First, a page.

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The basics of financial management for small-community utilities

The term financial management simply means effectively managing your utility’s financial functions. The financial functions of your utility include accounting, your policies and procedures, record-keeping and reporting systems, planning and forecasting practices, budgeting procedures, and financial-oversight responsibilities. The goal of good financial management is to ensure that your utility is operated as a financially sustainable enterprise. When your utility is financially sustainable, you are selling water and/or wastewater-disposal services to your customers at a fair rate that consistently generates enough revenue to meet all of your short- and long-term expenses. At the very least, your utility should be financially self-supporting. But successful systems do more than just break even. They establish user rates sufficient enough to meet the system’s future needs, such as emergency outages, equipment replacement and repair, and facility improvements. [authors abstract]

TitleThe basics of financial management for small-community utilities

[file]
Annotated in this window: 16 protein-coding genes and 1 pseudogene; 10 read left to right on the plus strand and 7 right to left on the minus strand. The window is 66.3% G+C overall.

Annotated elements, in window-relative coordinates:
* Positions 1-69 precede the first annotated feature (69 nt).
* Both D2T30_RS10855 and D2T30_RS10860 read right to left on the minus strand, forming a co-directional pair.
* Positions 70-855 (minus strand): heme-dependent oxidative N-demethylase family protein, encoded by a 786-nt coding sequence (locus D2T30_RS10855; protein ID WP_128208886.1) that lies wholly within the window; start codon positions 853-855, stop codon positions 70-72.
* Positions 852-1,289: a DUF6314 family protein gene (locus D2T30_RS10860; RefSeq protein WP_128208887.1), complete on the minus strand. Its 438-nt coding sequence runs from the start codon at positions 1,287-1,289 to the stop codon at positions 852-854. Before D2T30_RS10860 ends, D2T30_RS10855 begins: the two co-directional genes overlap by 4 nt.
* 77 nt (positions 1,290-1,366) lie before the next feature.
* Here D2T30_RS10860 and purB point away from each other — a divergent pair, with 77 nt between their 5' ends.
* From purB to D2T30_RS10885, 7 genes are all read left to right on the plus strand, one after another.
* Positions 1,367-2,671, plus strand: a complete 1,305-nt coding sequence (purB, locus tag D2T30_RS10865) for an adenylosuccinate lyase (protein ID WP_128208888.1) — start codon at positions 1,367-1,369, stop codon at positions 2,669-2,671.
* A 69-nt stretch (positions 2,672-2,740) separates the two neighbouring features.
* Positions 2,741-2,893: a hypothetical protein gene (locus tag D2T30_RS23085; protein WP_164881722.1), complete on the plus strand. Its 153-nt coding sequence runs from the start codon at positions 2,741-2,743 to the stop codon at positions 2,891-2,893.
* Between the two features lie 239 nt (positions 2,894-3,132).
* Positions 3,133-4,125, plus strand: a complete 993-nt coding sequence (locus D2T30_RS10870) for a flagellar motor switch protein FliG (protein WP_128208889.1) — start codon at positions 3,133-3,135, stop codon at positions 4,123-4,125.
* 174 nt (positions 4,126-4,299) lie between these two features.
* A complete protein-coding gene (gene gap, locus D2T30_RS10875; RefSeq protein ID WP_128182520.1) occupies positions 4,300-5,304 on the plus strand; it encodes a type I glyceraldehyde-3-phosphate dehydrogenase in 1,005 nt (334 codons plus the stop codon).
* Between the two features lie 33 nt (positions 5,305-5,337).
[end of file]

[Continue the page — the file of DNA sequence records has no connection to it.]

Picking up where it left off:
Publication TypeMiscellaneous
Year of Publication2011
AuthorsCommunity Resource Group, CRG
Pagination38 p.; 8 tab.
Date Published2011-01-01
PublisherRural Community Assistance Partnership Inc., RCAP
Place PublishedWashington, DC, USA
Keywordsfinancial management, small communities, small community supply systems, sustainable development
Abstract

The term financial management simply means effectively managing your utility’s financial functions. The financial functions of your utility include accounting, your policies and procedures, record-keeping and reporting systems, planning and forecasting practices, budgeting procedures, and financial-oversight responsibilities. The goal of good financial management is to ensure that your utility is operated as a financially sustainable enterprise. When your utility is financially sustainable, you are selling water and/or wastewater-disposal services to your customers at a fair rate that consistently generates enough revenue to meet all of your short- and long-term expenses. At the very least, your utility should be financially self-supporting. But successful systems do more than just break even. They establish user rates sufficient enough to meet the system’s future needs, such as emergency outages, equipment replacement and repair, and facility improvements. [authors abstract]

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